Study Finds Association Between Poor Oral Health And Heart Disease.

Prevention Magazine (11/2) carries the story first published in Men’s Health reporting that a new study from Finland suggests poor oral health may affect heart health. Researchers examined “the teeth and the arteries of more than 500 people,” finding that those needing a root canal were “nearly three times more likely to have acute coronary syndrome” than “patients with healthy teeth.” Study author Dr. John Liljestrand suggests the bacteria from the tooth infection may spread to other parts of the body, including the heart. Dr. Liljestrand recommends brushing twice a day, flossing daily, and regular dental visits to help reduce the risk of tooth decay. provides additional information on root canal treatment, oral health, and heart disease and oral health.

Dentist Uses Smartphone To Create 3D-Printed Face Prosthesis For Cancer Survivor.

Dentist Uses Smartphone To Create 3D-Printed Face Prosthesis For Cancer Survivor.
The New York Post (11/2, Tousignant) reports that Dr. Rodrigo Salazar, a dentist and specialist in oral rehabilitation, used a smartphone and low-cost printer to create a 3D-printed face prosthesis for Carlito Conceiao, of Sao Paulo, Brazil. In 2008, Conceiao was diagnosed with upper maxillary carcinoma, an “aggressive mouth cancer that damaged his throat and destroyed facial tissue.” While surgeons were able to operate before the cancer spread to Conceiao’s brain, the surgery required removing one of Conceiao’s eye sockets and part of his nose.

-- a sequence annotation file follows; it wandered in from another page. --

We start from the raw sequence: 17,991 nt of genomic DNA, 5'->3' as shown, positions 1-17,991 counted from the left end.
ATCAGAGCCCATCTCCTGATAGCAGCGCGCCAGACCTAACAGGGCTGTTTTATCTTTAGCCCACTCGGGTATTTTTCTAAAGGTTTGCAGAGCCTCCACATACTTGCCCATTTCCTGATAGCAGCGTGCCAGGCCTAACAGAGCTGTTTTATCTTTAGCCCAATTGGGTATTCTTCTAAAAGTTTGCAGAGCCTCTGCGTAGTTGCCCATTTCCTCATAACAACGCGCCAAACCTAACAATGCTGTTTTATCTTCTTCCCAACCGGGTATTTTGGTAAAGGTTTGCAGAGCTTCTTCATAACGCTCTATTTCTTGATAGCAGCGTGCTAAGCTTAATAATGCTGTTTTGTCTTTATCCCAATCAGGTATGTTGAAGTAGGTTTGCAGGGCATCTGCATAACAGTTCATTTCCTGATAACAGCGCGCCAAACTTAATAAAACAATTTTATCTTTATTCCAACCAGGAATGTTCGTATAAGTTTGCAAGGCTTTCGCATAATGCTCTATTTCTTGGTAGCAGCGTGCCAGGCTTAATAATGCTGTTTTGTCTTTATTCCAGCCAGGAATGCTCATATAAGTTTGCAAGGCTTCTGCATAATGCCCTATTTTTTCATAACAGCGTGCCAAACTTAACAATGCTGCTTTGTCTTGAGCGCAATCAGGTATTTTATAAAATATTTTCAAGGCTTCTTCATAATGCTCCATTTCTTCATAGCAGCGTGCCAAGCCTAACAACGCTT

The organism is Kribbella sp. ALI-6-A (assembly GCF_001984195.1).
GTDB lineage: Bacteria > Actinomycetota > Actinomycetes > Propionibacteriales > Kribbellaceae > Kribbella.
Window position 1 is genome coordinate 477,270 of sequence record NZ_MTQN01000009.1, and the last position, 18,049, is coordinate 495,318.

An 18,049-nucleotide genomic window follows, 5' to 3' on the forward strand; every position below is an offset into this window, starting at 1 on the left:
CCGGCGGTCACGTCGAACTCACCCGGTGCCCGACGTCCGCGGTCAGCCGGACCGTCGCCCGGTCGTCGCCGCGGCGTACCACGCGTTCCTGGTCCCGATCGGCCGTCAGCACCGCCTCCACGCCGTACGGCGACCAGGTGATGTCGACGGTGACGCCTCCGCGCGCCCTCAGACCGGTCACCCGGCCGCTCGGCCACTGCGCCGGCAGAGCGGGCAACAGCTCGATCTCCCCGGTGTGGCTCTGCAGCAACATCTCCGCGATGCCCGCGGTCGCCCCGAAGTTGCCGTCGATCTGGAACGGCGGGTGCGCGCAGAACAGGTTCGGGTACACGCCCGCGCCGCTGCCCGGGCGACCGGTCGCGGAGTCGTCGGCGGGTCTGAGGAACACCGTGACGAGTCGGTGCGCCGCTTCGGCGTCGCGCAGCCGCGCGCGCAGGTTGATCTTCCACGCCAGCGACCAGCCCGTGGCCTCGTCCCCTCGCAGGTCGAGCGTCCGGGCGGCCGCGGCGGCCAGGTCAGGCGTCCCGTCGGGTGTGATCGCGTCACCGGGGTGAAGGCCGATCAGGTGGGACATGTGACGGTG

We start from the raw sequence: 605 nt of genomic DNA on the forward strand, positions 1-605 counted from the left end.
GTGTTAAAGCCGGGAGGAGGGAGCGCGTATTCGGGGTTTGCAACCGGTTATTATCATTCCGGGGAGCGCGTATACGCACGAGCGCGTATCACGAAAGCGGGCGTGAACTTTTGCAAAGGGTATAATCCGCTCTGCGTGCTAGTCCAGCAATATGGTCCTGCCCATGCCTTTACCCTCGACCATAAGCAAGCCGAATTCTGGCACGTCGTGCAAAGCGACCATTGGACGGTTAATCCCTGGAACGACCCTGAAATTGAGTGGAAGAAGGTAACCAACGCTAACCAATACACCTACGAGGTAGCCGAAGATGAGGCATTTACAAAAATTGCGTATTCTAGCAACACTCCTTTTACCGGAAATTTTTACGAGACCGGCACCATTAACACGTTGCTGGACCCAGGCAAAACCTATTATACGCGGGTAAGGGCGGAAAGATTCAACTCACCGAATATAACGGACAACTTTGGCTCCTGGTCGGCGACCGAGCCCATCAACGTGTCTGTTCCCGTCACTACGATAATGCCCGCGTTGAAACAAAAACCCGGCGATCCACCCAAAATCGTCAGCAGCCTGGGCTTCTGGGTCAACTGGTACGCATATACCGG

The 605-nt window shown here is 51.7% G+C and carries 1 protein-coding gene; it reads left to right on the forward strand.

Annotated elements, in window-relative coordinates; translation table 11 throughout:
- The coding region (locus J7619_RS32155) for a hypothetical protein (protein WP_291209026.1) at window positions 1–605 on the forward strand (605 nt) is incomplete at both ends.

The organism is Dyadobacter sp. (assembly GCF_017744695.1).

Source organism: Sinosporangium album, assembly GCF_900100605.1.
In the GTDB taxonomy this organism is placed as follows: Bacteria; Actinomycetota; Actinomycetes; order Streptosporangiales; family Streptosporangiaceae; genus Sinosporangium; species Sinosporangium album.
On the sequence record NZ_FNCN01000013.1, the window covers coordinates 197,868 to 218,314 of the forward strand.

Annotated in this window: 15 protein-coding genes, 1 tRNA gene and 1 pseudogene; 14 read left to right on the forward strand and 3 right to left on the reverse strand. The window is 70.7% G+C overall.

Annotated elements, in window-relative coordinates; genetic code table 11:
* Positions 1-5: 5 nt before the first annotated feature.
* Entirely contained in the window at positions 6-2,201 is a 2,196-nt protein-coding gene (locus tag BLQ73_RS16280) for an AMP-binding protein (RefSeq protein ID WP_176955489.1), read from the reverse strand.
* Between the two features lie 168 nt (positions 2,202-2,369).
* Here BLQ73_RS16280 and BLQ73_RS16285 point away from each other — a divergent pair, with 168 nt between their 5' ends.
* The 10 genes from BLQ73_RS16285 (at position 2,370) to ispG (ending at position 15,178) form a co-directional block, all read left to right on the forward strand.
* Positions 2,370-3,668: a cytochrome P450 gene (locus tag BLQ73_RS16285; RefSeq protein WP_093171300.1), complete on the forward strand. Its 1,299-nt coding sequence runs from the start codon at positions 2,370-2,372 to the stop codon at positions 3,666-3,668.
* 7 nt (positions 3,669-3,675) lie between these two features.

The Daily Mail (11/2, Mailonline) reports that for the “ground-breaking procedure,” Dr. Salazar from Paulista University (UNIP) in Sao Paulo used a free smartphone app called Autodesk 123D Catch to turn photos into the 3D model used to create the prosthesis. “We’ve developed an alternative and simplified low-cost procedure that captures patients’ facial anatomy and generates physical working models, giving us the equivalent results to prostheses produced on state-of-the-art equipment that costs hundreds of thousands of pounds,” said Dr. Salazar, who has been leading the project for two years. and the Oral Health Topics on provide information on oral and oropharyngeal cancer for patients and for dental professionals.

Researchers Find Associations Between Gum Disease And Several Health Problems.


The Washington Post (10/1, Levingston) reported that researchers are finding potential links “between gum or periodontal disease” and several different types of health problems. Although “experts are far from understanding what these links might mean,” the “links between gum disease and diabetes, at-risk pregnancy, heart disease and stroke have been so consistent that some insurers offer extra preventive periodontal care at little or no cost to people with those conditions.” The article pointed out that according to the CDC “nearly half of all Americans age 30 and older have some form of gum disease; in people 65 and older, 70 percent have some degree of periodontal disease.” The article noted, “Signs of gum disease include bleeding, red or swollen gums; areas where the gum seems separated from the teeth; bad breath; and loose teeth, which can cause changes in your bite, according to the American Dental Association.” also provides information for patients gum disease, heart disease and oral health, and diabetes and oral health.

Governor Signs Historic Package of Bills Restricting Tobacco Use

Gov. Jerry Brown has signed a package of five bills that are the most significant set of tobacco restrictions in years. Brown signed: